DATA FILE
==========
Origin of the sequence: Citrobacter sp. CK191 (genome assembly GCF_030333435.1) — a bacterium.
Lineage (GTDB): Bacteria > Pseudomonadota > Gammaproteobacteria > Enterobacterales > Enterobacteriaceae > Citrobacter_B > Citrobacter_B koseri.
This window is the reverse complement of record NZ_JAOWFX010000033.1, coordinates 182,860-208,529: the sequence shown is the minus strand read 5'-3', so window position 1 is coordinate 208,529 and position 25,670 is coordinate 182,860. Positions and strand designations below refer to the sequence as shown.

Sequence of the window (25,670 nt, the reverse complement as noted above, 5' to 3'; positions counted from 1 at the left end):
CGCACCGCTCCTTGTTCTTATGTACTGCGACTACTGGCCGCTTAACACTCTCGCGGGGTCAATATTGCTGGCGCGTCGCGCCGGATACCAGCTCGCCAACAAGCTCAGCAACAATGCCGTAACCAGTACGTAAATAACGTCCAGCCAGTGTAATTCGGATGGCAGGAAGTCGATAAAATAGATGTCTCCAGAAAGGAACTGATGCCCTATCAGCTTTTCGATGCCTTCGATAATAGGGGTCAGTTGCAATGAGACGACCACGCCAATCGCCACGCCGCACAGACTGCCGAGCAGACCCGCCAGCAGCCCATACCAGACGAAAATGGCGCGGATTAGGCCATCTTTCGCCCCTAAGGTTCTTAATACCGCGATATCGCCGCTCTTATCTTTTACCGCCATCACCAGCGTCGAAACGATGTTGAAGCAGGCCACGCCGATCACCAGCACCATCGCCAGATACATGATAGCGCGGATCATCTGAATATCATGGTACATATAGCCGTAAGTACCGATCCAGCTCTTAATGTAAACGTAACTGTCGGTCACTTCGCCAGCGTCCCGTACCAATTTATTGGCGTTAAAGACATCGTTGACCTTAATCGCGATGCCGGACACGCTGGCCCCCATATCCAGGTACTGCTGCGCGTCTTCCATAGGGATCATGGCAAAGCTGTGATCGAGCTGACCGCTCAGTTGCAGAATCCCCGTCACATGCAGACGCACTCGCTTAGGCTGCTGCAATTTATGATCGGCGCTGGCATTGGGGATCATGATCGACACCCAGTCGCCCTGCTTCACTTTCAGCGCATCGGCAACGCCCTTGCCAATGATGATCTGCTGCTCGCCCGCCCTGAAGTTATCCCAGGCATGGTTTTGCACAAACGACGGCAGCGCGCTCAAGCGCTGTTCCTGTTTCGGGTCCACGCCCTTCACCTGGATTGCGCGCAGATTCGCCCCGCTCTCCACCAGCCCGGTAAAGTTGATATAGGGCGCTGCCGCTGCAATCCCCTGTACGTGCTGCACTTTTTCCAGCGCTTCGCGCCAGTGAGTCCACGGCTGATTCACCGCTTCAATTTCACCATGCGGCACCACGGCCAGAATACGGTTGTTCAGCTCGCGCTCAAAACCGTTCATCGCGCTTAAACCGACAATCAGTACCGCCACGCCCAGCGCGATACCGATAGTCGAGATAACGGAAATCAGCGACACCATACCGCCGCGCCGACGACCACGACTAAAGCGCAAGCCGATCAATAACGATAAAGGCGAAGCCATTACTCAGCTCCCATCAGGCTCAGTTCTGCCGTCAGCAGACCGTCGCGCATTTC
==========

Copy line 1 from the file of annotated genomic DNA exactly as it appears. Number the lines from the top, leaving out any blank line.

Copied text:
Origin of the sequence: Citrobacter sp. CK191 (genome assembly GCF_030333435.1) — a bacterium.